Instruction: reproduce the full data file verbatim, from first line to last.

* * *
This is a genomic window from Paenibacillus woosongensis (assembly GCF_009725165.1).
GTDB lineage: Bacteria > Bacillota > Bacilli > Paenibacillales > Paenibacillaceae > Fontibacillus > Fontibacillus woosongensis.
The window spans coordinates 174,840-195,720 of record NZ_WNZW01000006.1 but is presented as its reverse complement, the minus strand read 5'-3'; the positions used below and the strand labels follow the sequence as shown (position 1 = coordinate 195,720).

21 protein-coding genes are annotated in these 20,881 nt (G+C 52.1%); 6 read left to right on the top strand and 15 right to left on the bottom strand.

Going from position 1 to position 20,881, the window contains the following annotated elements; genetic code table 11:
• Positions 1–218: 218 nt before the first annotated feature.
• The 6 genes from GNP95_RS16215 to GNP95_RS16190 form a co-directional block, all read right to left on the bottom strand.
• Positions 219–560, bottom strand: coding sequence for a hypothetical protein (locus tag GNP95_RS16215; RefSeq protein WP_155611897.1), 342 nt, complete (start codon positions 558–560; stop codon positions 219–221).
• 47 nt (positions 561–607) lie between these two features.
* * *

This is a genomic window from Paenibacillus woosongensis (assembly GCF_009725165.1).
GTDB lineage: Bacteria > Bacillota > Bacilli > Paenibacillales > Paenibacillaceae > Fontibacillus > Fontibacillus woosongensis.
The window spans coordinates 174,840-195,720 of record NZ_WNZW01000006.1 but is presented as its reverse complement, the minus strand read 5'-3'; the positions used below and the strand labels follow the sequence as shown (position 1 = coordinate 195,720).

21 protein-coding genes are annotated in these 20,881 nt (G+C 52.1%); 6 read left to right on the top strand and 15 right to left on the bottom strand.

Going from position 1 to position 20,881, the window contains the following annotated elements; genetic code table 11:
• Positions 1–218: 218 nt before the first annotated feature.
• The 6 genes from GNP95_RS16215 to GNP95_RS16190 form a co-directional block, all read right to left on the bottom strand.
• Positions 219–560, bottom strand: coding sequence for a hypothetical protein (locus tag GNP95_RS16215; RefSeq protein WP_155611897.1), 342 nt, complete (start codon positions 558–560; stop codon positions 219–221).
• 47 nt (positions 561–607) lie between these two features.